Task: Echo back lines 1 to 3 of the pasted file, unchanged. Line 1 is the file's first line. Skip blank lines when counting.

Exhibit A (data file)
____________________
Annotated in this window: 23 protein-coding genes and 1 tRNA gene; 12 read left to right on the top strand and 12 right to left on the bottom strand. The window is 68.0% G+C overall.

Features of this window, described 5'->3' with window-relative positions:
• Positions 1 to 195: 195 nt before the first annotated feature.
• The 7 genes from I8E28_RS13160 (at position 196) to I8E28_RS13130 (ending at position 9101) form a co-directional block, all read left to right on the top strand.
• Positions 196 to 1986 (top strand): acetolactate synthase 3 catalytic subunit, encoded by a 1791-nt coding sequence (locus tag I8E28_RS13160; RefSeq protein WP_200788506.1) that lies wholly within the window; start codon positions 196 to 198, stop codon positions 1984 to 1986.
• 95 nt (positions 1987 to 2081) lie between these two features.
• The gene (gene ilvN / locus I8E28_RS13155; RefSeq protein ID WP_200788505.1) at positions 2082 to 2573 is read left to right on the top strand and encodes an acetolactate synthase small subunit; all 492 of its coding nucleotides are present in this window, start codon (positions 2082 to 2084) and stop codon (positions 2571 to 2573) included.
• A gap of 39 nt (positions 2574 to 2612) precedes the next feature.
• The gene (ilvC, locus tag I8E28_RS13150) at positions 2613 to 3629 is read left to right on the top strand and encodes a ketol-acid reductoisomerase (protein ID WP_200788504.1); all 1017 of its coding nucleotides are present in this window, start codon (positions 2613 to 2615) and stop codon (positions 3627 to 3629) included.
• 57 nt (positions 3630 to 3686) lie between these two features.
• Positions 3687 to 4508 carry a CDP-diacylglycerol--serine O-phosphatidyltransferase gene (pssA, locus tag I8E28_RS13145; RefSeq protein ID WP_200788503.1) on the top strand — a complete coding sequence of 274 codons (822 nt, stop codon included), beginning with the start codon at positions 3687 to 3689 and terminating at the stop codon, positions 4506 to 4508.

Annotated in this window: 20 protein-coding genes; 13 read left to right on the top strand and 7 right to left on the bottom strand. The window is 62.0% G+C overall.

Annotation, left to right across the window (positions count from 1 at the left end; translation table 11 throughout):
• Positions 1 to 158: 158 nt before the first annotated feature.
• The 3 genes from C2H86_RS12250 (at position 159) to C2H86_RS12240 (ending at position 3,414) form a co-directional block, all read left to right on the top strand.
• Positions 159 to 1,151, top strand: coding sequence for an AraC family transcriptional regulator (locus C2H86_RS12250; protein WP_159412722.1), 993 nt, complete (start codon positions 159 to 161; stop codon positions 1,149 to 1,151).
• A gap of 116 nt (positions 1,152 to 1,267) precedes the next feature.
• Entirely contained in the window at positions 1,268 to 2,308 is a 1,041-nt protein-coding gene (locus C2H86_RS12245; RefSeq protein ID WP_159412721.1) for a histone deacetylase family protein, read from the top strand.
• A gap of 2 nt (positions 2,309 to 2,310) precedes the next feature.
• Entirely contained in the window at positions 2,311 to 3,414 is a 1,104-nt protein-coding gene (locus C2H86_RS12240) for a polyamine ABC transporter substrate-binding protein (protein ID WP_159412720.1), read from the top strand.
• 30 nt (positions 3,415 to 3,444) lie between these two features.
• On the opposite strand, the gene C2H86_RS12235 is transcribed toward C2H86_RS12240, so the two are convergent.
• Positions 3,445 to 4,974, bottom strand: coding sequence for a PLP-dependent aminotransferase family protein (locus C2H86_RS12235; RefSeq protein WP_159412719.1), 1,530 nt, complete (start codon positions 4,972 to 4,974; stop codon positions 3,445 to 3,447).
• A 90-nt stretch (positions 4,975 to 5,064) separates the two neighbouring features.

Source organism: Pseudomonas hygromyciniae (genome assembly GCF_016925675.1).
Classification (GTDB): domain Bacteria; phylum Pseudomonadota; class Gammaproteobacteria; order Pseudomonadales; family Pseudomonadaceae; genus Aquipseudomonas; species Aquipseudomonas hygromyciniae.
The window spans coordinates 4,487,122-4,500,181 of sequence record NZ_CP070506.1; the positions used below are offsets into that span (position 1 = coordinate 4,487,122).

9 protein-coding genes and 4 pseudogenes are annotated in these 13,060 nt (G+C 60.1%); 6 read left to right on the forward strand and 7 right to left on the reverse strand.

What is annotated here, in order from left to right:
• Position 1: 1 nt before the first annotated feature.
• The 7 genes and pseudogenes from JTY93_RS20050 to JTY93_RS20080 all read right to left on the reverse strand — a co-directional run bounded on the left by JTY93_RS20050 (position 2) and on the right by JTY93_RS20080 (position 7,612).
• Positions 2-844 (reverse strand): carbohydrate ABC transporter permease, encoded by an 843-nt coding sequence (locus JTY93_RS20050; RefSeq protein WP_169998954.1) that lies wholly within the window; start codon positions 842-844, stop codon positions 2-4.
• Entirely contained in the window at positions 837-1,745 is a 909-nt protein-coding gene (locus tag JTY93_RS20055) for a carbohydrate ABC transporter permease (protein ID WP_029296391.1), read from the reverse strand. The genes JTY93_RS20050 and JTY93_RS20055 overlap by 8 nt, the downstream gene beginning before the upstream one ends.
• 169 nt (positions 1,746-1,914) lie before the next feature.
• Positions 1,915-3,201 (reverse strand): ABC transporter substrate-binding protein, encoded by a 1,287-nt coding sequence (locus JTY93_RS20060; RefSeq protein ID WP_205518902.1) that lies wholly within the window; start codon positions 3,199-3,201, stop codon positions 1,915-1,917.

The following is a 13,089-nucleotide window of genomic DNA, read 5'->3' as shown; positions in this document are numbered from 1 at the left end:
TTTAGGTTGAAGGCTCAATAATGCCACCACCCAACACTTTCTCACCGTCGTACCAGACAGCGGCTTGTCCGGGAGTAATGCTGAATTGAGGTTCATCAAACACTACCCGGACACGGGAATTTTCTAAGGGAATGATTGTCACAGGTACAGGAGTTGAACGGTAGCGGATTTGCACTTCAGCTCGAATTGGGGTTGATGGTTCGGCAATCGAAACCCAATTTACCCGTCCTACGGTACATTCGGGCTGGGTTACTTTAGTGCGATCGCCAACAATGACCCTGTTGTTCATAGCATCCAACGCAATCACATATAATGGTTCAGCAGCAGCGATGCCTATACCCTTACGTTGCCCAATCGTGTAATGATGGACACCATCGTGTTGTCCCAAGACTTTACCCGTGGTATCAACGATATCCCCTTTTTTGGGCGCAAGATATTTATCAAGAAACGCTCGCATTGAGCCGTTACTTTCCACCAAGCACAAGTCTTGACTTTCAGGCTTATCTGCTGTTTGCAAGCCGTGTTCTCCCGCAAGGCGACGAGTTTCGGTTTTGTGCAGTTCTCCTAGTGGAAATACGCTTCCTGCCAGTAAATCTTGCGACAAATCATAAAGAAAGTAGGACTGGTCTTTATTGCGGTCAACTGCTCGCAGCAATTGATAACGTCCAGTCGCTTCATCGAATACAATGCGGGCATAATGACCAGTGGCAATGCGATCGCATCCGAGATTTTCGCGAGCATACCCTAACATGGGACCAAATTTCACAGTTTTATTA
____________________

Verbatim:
Annotated in this window: 23 protein-coding genes and 1 tRNA gene; 12 read left to right on the top strand and 12 right to left on the bottom strand. The window is 68.0% G+C overall.

Features of this window, described 5'->3' with window-relative positions:
• Positions 1 to 195: 195 nt before the first annotated feature.